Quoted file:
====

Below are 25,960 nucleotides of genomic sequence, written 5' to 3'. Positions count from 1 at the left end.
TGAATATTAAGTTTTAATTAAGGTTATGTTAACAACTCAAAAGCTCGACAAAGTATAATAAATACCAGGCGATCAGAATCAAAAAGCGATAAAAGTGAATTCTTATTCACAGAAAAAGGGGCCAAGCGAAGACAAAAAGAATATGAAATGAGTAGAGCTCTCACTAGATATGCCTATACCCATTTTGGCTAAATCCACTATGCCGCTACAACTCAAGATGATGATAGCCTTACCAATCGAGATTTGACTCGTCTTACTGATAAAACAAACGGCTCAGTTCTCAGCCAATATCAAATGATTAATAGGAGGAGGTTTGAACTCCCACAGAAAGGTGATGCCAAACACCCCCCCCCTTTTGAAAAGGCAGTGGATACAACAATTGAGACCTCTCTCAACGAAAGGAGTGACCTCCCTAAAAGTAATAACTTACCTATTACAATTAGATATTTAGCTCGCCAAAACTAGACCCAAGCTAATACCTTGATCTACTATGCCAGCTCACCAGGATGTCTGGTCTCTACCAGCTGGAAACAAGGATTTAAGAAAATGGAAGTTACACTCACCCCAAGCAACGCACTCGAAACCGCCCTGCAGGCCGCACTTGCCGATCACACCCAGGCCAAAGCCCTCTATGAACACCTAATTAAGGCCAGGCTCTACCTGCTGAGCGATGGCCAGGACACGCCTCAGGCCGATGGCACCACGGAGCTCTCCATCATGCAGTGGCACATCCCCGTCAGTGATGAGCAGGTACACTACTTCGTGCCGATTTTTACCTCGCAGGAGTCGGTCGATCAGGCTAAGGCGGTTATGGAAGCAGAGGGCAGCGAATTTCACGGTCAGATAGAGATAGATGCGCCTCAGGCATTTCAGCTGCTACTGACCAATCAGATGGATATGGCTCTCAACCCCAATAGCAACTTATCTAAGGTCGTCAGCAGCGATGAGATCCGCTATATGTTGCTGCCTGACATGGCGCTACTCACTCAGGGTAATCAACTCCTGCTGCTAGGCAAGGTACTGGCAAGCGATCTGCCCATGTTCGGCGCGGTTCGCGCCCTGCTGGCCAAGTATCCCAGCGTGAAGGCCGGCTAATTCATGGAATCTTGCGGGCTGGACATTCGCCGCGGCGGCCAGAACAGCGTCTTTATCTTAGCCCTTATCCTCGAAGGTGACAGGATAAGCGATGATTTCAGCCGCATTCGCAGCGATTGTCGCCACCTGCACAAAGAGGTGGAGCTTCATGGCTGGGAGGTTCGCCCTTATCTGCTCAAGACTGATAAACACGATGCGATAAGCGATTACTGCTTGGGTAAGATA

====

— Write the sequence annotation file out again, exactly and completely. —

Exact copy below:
Below are 25,960 nucleotides of genomic sequence, written 5' to 3'. Positions count from 1 at the left end.
TGAATATTAAGTTTTAATTAAGGTTATGTTAACAACTCAAAAGCTCGACAAAGTATAATAAATACCAGGCGATCAGAATCAAAAAGCGATAAAAGTGAATTCTTATTCACAGAAAAAGGGGCCAAGCGAAGACAAAAAGAATATGAAATGAGTAGAGCTCTCACTAGATATGCCTATACCCATTTTGGCTAAATCCACTATGCCGCTACAACTCAAGATGATGATAGCCTTACCAATCGAGATTTGACTCGTCTTACTGATAAAACAAACGGCTCAGTTCTCAGCCAATATCAAATGATTAATAGGAGGAGGTTTGAACTCCCACAGAAAGGTGATGCCAAACACCCCCCCCCTTTTGAAAAGGCAGTGGATACAACAATTGAGACCTCTCTCAACGAAAGGAGTGACCTCCCTAAAAGTAATAACTTACCTATTACAATTAGATATTTAGCTCGCCAAAACTAGACCCAAGCTAATACCTTGATCTACTATGCCAGCTCACCAGGATGTCTGGTCTCTACCAGCTGGAAACAAGGATTTAAGAAAATGGAAGTTACACTCACCCCAAGCAACGCACTCGAAACCGCCCTGCAGGCCGCACTTGCCGATCACACCCAGGCCAAAGCCCTCTATGAACACCTAATTAAGGCCAGGCTCTACCTGCTGAGCGATGGCCAGGACACGCCTCAGGCCGATGGCACCACGGAGCTCTCCATCATGCAGTGGCACATCCCCGTCAGTGATGAGCAGGTACACTACTTCGTGCCGATTTTTACCTCGCAGGAGTCGGTCGATCAGGCTAAGGCGGTTATGGAAGCAGAGGGCAGCGAATTTCACGGTCAGATAGAGATAGATGCGCCTCAGGCATTTCAGCTGCTACTGACCAATCAGATGGATATGGCTCTCAACCCCAATAGCAACTTATCTAAGGTCGTCAGCAGCGATGAGATCCGCTATATGTTGCTGCCTGACATGGCGCTACTCACTCAGGGTAATCAACTCCTGCTGCTAGGCAAGGTACTGGCAAGCGATCTGCCCATGTTCGGCGCGGTTCGCGCCCTGCTGGCCAAGTATCCCAGCGTGAAGGCCGGCTAATTCATGGAATCTTGCGGGCTGGACATTCGCCGCGGCGGCCAGAACAGCGTCTTTATCTTAGCCCTTATCCTCGAAGGTGACAGGATAAGCGATGATTTCAGCCGCATTCGCAGCGATTGTCGCCACCTGCACAAAGAGGTGGAGCTTCATGGCTGGGAGGTTCGCCCTTATCTGCTCAAGACTGATAAACACGATGCGATAAGCGATTACTGCTTGGGTAAGATA